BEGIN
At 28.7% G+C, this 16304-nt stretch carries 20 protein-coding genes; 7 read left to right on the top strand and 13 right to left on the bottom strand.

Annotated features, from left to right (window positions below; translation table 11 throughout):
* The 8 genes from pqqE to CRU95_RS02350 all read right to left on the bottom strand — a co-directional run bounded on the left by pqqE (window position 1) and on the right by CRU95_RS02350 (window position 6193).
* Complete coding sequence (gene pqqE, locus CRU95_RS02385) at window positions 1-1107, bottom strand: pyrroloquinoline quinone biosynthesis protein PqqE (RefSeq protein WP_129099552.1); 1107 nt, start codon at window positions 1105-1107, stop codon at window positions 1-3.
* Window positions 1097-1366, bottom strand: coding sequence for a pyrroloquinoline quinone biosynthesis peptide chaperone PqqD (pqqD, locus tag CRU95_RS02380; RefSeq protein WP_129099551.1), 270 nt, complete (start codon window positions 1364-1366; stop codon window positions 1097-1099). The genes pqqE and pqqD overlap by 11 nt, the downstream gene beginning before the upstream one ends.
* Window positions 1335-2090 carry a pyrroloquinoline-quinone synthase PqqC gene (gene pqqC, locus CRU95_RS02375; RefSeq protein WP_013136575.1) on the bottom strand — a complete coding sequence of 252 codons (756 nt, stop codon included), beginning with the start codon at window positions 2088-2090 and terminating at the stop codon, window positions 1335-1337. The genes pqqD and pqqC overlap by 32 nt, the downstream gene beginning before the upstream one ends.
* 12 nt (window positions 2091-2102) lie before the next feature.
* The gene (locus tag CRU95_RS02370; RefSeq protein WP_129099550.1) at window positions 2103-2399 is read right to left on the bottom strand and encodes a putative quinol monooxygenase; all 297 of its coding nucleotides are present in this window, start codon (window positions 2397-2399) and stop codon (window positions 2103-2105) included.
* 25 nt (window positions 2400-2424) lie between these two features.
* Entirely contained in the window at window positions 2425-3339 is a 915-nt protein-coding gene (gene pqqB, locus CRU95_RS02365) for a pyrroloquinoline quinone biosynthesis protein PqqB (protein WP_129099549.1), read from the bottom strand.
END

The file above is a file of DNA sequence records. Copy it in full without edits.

At 28.7% G+C, this 16304-nt stretch carries 20 protein-coding genes; 7 read left to right on the top strand and 13 right to left on the bottom strand.

Annotated features, from left to right (window positions below; translation table 11 throughout):
* The 8 genes from pqqE to CRU95_RS02350 all read right to left on the bottom strand — a co-directional run bounded on the left by pqqE (window position 1) and on the right by CRU95_RS02350 (window position 6193).
* Complete coding sequence (gene pqqE, locus CRU95_RS02385) at window positions 1-1107, bottom strand: pyrroloquinoline quinone biosynthesis protein PqqE (RefSeq protein WP_129099552.1); 1107 nt, start codon at window positions 1105-1107, stop codon at window positions 1-3.
* Window positions 1097-1366, bottom strand: coding sequence for a pyrroloquinoline quinone biosynthesis peptide chaperone PqqD (pqqD, locus tag CRU95_RS02380; RefSeq protein WP_129099551.1), 270 nt, complete (start codon window positions 1364-1366; stop codon window positions 1097-1099). The genes pqqE and pqqD overlap by 11 nt, the downstream gene beginning before the upstream one ends.
* Window positions 1335-2090 carry a pyrroloquinoline-quinone synthase PqqC gene (gene pqqC, locus CRU95_RS02375; RefSeq protein WP_013136575.1) on the bottom strand — a complete coding sequence of 252 codons (756 nt, stop codon included), beginning with the start codon at window positions 2088-2090 and terminating at the stop codon, window positions 1335-1337. The genes pqqD and pqqC overlap by 32 nt, the downstream gene beginning before the upstream one ends.
* 12 nt (window positions 2091-2102) lie before the next feature.
* The gene (locus tag CRU95_RS02370; RefSeq protein WP_129099550.1) at window positions 2103-2399 is read right to left on the bottom strand and encodes a putative quinol monooxygenase; all 297 of its coding nucleotides are present in this window, start codon (window positions 2397-2399) and stop codon (window positions 2103-2105) included.
* 25 nt (window positions 2400-2424) lie between these two features.
* Entirely contained in the window at window positions 2425-3339 is a 915-nt protein-coding gene (gene pqqB, locus CRU95_RS02365) for a pyrroloquinoline quinone biosynthesis protein PqqB (protein WP_129099549.1), read from the bottom strand.